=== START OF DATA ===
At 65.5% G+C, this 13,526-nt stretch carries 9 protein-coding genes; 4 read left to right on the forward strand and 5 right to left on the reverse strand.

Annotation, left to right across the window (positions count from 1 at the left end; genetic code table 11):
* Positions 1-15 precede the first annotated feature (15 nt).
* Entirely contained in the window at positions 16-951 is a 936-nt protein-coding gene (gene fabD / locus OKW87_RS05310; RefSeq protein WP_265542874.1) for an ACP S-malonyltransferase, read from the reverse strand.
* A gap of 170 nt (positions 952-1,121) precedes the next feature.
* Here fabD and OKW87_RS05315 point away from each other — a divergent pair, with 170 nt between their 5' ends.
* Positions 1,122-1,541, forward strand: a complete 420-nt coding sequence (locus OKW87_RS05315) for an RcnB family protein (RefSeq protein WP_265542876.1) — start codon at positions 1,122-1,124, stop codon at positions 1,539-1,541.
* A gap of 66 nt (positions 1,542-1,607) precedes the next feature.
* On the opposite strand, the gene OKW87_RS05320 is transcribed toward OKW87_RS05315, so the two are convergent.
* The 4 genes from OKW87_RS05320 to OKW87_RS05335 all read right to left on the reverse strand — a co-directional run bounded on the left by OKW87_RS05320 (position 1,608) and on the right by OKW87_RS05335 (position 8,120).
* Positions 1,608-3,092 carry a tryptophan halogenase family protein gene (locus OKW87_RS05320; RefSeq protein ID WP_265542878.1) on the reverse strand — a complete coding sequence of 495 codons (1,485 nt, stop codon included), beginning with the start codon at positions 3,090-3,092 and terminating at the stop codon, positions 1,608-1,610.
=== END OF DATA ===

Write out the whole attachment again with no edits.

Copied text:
At 65.5% G+C, this 13,526-nt stretch carries 9 protein-coding genes; 4 read left to right on the forward strand and 5 right to left on the reverse strand.

Annotation, left to right across the window (positions count from 1 at the left end; genetic code table 11):
* Positions 1-15 precede the first annotated feature (15 nt).
* Entirely contained in the window at positions 16-951 is a 936-nt protein-coding gene (gene fabD / locus OKW87_RS05310; RefSeq protein WP_265542874.1) for an ACP S-malonyltransferase, read from the reverse strand.
* A gap of 170 nt (positions 952-1,121) precedes the next feature.
* Here fabD and OKW87_RS05315 point away from each other — a divergent pair, with 170 nt between their 5' ends.
* Positions 1,122-1,541, forward strand: a complete 420-nt coding sequence (locus OKW87_RS05315) for an RcnB family protein (RefSeq protein WP_265542876.1) — start codon at positions 1,122-1,124, stop codon at positions 1,539-1,541.
* A gap of 66 nt (positions 1,542-1,607) precedes the next feature.
* On the opposite strand, the gene OKW87_RS05320 is transcribed toward OKW87_RS05315, so the two are convergent.
* The 4 genes from OKW87_RS05320 to OKW87_RS05335 all read right to left on the reverse strand — a co-directional run bounded on the left by OKW87_RS05320 (position 1,608) and on the right by OKW87_RS05335 (position 8,120).
* Positions 1,608-3,092 carry a tryptophan halogenase family protein gene (locus OKW87_RS05320; RefSeq protein ID WP_265542878.1) on the reverse strand — a complete coding sequence of 495 codons (1,485 nt, stop codon included), beginning with the start codon at positions 3,090-3,092 and terminating at the stop codon, positions 1,608-1,610.